Abstract

Noninvasive engineering models are now being used for diagnosing and planning the treatment of cardiovascular disease. Techniques in computational modeling and additive manufacturing have matured concurrently, and results from simulations can inform and enable the design and optimization of therapeutic devices and treatment strategies. The emerging synergy between large-scale simulations and 3D printing is having a two-fold benefit: first, 3D printing can be used to validate the complex simulations, and second, the flow models can be used to improve treatment planning for cardiovascular disease. In this review, we summarize and discuss recent methods and findings for leveraging advances in both additive manufacturing and patient-specific computational modeling, with an emphasis on new directions in these fields and remaining open questions. The improved capabilities of additive manufacturing in terms of material properties and resolution is opening new and exciting possibilities for the use of 3D printing in cardiovascular medicine. Methods for using high performance computing to enable high fidelity and patient-specific fluid simulations are rapidly evolving, providing new insights into the role hemodynamic forces play in cardiovascular disease. The emerging synergy between large-scale simulations and 3D printing is having a two-fold benefit: (i) 3D printing can be used to validate the complex simulations and (ii) the flow models can be used to improve treatment planning for cardiovascular disease.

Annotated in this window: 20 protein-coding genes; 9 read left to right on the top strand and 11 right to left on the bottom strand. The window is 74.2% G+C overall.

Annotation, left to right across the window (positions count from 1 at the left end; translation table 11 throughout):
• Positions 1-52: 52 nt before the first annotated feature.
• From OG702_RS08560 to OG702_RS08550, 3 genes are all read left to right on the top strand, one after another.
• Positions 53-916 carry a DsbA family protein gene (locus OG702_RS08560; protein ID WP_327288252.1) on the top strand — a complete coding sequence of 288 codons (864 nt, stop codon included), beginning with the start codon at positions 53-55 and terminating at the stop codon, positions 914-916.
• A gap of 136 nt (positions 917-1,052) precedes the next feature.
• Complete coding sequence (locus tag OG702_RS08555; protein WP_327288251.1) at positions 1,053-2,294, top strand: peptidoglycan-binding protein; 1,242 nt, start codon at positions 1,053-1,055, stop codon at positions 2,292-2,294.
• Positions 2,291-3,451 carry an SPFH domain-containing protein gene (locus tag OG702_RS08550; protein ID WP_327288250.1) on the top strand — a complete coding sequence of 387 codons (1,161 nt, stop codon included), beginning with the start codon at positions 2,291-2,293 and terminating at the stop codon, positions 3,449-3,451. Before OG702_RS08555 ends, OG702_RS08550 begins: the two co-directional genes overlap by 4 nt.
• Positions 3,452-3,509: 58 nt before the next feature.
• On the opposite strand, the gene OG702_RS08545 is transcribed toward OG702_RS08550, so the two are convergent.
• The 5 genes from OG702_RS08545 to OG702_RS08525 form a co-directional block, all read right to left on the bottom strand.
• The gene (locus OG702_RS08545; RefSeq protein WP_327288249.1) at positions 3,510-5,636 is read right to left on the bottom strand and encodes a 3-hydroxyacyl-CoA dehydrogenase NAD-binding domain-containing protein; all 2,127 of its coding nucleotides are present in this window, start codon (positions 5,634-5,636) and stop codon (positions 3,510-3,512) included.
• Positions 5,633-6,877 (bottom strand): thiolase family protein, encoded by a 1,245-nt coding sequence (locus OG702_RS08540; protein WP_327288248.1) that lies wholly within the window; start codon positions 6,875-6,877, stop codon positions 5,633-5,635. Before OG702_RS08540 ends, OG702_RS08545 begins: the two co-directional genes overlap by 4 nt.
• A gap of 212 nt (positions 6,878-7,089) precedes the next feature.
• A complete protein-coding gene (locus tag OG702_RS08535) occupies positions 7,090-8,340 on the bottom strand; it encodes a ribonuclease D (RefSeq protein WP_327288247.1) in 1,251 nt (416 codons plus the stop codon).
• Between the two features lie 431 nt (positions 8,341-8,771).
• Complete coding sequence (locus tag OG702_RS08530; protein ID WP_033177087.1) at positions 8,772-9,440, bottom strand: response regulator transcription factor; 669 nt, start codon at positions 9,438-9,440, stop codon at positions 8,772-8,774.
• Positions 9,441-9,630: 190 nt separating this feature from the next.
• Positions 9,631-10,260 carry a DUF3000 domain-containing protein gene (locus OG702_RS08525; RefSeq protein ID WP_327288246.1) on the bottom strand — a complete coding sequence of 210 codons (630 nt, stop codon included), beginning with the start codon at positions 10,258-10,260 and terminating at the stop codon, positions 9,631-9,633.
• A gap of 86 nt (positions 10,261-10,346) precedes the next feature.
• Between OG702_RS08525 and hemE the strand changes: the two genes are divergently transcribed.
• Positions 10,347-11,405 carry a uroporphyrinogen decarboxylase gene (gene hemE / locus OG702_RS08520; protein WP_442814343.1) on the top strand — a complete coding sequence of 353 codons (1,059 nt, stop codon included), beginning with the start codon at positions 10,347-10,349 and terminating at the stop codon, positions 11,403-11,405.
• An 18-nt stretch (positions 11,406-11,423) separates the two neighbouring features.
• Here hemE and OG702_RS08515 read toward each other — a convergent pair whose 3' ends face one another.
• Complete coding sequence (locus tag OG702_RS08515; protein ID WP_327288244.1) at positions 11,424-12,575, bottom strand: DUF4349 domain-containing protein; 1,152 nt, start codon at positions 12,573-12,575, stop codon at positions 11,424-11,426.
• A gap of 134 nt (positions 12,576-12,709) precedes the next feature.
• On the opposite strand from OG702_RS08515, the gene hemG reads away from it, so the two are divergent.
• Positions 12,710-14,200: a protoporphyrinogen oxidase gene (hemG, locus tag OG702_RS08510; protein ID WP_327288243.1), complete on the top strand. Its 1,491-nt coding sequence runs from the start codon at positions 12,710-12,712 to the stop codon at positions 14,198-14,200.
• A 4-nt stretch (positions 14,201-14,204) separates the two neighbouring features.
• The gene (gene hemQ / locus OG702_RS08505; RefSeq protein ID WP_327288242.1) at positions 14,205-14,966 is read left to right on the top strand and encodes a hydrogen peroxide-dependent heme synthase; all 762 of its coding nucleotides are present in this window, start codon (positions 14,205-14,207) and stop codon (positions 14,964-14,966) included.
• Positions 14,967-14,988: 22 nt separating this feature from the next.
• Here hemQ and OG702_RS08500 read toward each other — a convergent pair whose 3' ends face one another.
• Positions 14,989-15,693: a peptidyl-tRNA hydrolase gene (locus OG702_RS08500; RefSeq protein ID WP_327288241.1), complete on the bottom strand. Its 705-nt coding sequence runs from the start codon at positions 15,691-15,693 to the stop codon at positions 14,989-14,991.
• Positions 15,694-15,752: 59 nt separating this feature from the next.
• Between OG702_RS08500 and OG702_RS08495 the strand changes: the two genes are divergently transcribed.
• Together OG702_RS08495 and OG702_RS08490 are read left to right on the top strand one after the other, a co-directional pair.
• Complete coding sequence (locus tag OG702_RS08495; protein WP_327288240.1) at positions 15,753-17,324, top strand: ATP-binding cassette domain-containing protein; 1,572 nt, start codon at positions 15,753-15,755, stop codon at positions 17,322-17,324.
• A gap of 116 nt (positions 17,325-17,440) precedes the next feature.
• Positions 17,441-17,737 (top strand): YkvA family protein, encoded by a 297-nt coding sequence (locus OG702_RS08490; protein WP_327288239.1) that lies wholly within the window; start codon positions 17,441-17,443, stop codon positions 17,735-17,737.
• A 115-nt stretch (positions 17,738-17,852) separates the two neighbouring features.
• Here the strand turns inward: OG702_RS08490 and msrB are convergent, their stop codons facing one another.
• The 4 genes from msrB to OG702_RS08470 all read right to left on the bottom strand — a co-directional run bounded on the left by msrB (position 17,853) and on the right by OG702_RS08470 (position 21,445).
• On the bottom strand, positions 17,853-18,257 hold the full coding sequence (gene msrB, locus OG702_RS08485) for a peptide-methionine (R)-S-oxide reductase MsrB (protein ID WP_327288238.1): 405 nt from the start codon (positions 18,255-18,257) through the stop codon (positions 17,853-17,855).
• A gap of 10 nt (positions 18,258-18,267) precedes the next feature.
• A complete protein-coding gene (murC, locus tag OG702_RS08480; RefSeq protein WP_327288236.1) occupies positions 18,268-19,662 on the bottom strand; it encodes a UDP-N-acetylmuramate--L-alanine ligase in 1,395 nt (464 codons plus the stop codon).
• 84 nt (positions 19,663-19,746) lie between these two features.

Original languageEnglish (US)
Pages (from-to)1049-1061
Number of pages13
JournalTrends in Biotechnology
Volume35
Issue number11
DOIs
StatePublished - Nov 2017

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Keywords

  • 3D printing
  • additive manufacturing
  • cardiovascular disease
  • computational fluid dynamics
  • high-performance computing

ASJC Scopus subject areas

  • Biotechnology
  • Bioengineering

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